AEW Boss Tony Khan Talks ‘Dynamite’s’ Three-Year Anniversary, Lessons Learned and ‘National Scissoring Day’

All Elite Wrestling (AEW) is celebrating the third anniversary of its weekly Wednesday night show, “Dynamite,” and company leader Tony Khan is thrilled to have seen the program grow by leaps and bounds in that time.

“I think we’ve done about 160 episodes of ‘Dynamite’ now, and we’ve learned a lot in the last several years that I think has helped improve the flow of the show,” Khan said in an interview with Variety. “I think we’ve developed a lot of new stars in these three years to where we can put on more consistent great cards week to week.”

The very first episode of “Dynamite” aired on Oct. 2, 2019 on TNT (the show now airs on TBS), but that was not the first AEW card to air on television. The company had already run multiple pay-per-views prior to “Dynamite’s” launch, something Khan credits for a lack of serious nervousness going into that first broadcast on TNT.

The show got off to a strong start both with wrestling fans and in the ratings, but things began to stall toward the end of the year.

“That was when I started to say, ‘You know, a lot of these setbacks were very preventable,’” Khan said. “And there were things that I didn’t even want to do in the first place. So I just said going forward that I’m only going to do ideas that I feel good about. … As I gained experience in wrestling, I started to gain more confidence.”

It has not been entirely smooth sailing since then, however. Khan has had to contend with a number of issues with many of his top talents recently, ranging from injuries that kept people sidelined for months to more personal matters. According to multiple reports, AEW executive vice presidents and wrestlers The Young Bucks and Kenny Omega were involved in a legitimate physical fight with CM Punk backstage following the “All Out” pay-per-view on Sept. 4. All those involved with the incident have been suspended and stripped of any championships they held at the time.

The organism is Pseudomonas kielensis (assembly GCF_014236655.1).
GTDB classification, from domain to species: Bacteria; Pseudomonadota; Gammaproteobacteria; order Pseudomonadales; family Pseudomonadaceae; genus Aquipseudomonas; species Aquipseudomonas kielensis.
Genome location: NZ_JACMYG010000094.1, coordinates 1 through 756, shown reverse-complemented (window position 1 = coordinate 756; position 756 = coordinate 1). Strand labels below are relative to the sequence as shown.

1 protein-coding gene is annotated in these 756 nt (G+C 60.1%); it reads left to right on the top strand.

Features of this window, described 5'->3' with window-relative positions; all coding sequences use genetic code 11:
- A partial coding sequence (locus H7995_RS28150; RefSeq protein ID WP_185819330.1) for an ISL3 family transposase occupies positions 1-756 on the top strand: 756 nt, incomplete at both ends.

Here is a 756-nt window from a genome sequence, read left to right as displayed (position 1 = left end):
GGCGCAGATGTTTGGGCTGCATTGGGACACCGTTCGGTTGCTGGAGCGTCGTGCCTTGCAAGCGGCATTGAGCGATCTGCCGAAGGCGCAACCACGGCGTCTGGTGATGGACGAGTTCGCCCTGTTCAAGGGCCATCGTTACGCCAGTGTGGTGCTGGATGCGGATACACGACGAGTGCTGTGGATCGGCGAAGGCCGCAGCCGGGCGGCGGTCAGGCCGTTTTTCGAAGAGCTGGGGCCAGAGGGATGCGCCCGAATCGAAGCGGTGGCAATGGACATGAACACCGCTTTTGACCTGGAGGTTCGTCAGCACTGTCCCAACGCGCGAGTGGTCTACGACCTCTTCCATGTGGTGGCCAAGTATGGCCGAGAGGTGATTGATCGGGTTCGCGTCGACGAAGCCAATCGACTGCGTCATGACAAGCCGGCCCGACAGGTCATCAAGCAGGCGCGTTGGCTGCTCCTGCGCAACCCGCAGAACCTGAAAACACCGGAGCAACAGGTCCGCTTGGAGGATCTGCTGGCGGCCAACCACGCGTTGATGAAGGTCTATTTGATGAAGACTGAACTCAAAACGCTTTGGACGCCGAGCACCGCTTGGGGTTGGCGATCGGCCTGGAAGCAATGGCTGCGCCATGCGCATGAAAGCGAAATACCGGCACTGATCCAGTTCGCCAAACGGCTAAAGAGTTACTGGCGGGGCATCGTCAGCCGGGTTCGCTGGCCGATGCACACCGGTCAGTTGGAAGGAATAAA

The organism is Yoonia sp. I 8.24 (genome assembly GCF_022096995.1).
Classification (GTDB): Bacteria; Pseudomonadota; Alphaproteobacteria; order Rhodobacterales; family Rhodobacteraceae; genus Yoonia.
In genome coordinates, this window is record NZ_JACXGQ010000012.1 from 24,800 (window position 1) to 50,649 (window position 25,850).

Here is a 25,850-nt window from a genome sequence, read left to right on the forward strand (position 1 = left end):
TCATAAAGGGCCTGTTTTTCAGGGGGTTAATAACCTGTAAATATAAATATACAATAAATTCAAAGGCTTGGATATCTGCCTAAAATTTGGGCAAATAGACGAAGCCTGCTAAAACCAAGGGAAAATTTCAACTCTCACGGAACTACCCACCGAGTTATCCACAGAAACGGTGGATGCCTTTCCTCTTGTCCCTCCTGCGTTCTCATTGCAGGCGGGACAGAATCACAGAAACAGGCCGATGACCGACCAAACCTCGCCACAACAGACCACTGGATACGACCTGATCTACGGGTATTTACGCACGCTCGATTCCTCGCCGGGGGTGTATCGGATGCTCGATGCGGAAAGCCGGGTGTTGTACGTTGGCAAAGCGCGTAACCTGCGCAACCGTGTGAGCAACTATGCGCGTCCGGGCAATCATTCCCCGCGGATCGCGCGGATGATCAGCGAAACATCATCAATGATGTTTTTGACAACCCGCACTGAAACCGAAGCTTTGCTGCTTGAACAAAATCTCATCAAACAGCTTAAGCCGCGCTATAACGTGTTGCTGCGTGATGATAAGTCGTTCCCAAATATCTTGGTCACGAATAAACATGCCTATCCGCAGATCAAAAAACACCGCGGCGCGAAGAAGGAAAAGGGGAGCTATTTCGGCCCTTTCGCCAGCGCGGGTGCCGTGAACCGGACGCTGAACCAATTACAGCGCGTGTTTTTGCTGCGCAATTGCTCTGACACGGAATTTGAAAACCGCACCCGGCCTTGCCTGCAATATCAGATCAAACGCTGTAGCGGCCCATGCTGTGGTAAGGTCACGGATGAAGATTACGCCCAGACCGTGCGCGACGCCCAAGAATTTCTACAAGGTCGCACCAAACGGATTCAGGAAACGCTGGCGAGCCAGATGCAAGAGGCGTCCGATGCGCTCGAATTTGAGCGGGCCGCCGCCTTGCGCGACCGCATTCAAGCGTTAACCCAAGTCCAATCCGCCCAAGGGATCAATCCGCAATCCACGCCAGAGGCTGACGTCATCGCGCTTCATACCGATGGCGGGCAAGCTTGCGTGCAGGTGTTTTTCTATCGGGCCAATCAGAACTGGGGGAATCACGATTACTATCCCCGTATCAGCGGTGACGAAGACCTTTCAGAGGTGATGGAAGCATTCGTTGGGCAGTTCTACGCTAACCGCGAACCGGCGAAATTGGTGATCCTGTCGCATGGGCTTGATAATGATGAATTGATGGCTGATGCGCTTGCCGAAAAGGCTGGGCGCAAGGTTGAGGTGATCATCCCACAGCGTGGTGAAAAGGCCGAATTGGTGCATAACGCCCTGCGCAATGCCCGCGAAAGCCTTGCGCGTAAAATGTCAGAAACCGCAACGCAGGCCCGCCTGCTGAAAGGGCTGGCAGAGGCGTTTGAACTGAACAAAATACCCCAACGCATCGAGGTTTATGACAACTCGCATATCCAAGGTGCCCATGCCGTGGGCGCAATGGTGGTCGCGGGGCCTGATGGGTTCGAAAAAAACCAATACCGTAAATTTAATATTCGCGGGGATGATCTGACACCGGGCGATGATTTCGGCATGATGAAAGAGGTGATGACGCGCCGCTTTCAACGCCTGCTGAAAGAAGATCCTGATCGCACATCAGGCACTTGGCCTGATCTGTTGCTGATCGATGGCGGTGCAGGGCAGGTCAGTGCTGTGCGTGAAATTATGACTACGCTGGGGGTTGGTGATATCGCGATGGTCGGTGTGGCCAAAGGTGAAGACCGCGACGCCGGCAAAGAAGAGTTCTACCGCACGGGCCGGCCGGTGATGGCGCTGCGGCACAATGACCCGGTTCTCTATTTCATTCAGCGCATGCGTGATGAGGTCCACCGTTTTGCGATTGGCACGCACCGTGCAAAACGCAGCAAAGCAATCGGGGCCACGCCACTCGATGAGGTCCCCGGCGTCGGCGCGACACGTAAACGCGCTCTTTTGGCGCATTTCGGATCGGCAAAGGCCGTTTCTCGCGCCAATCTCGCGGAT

Khan says he is unable to comment as the investigation into the incident is ongoing, but he is willing to share his thoughts on another top AEW talent with whom he has had a strained relationship of late: Maxwell Jacob Friedman, or MJF. MJF also reportedly had issues with Khan earlier in the year, supposedly over MJF’s desire for a more lucrative contract given his prominence as one of AEW’s top performers. Following a heated promo from MJF on “Dynamite” in June, in which he called out Khan and the fans, he did not appear at any AEW events until making a surprise return at “All Out.”

“It’s very professional,” Khan said of his current relationship with MJF. “He’s been part of AEW from day one, and he’s one of the most important stars on our TV show. … Whether you love MJF or love to hate MJF, I think he’s one of the wrestlers who’s connected with the audience in recent years and made himself a star. He’s also had the company behind him to help build him and support him. I think that he is the total package of everything it takes to be a successful pro wrestler. I think he has it all. He’s a really important part of AEW.”

Khan also praised those now overseeing AEW as part of the newly merged Warner Bros. Discovery, specifically thanking Nancy Daniels and Scott Lewers for working with him and offering “amazing support.”

“They’ve integrated us into the new company and given us the opportunity to be involved in their most valuable intellectual property and weave it into AEW,” he said. “It’s really exciting.” Those integrations include themed episodes around both “Shark Week” and the launch of HBO’s “House of the Dragon.” Khan also described the move to TBS as a “big success for us,” saying that that the time since the move “is the hottest we’ve been this whole year.”

Finally, Khan spoke about another special event happening as part of this week’s “Dynamite” — National Scissoring Day. The event was born out of the rise of an increasingly popular catchphrase and hand gesture coined by The Acclaimed, the current AEW tag team champions. Khan praised The Acclaimed — which consists of Max Caster, Anthony Bowens and manager Billy Gunn, a.k.a. Daddy Ass — as AEW’s first homegrown tag team champions, saying they worked their way up to the point “where the audience was completely behind them.”

“They found ways to connect with the audience, but also to have great matches, and you have to be able to do both to be a truly top wrestler,” he said. “Scissoring is something that really connects to the fans. So I think all this week and especially around Wednesday, and maybe the continuing into Thursday at school the next day, there’s going to be people scissoring at school, at work and in the audience at AEW, and there’s nothing wrong with it. It’s a great way to greet somebody.”

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